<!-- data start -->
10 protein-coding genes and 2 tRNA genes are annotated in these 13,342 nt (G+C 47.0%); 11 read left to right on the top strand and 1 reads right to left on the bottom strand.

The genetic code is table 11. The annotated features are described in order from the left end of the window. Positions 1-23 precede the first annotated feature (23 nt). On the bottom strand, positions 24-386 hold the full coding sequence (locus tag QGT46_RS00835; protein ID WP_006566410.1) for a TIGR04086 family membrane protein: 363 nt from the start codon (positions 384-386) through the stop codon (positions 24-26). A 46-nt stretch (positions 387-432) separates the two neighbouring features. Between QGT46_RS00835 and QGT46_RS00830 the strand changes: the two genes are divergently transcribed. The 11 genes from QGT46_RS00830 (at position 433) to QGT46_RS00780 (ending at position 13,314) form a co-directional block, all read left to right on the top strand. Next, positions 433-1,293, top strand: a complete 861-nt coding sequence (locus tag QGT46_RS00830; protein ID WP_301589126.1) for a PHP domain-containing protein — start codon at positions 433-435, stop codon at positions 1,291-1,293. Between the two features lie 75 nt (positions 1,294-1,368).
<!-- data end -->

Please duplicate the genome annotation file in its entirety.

10 protein-coding genes and 2 tRNA genes are annotated in these 13,342 nt (G+C 47.0%); 11 read left to right on the top strand and 1 reads right to left on the bottom strand.

The genetic code is table 11. The annotated features are described in order from the left end of the window. Positions 1-23 precede the first annotated feature (23 nt). On the bottom strand, positions 24-386 hold the full coding sequence (locus tag QGT46_RS00835; protein ID WP_006566410.1) for a TIGR04086 family membrane protein: 363 nt from the start codon (positions 384-386) through the stop codon (positions 24-26). A 46-nt stretch (positions 387-432) separates the two neighbouring features. Between QGT46_RS00835 and QGT46_RS00830 the strand changes: the two genes are divergently transcribed. The 11 genes from QGT46_RS00830 (at position 433) to QGT46_RS00780 (ending at position 13,314) form a co-directional block, all read left to right on the top strand. Next, positions 433-1,293, top strand: a complete 861-nt coding sequence (locus tag QGT46_RS00830; protein ID WP_301589126.1) for a PHP domain-containing protein — start codon at positions 433-435, stop codon at positions 1,291-1,293. Between the two features lie 75 nt (positions 1,294-1,368).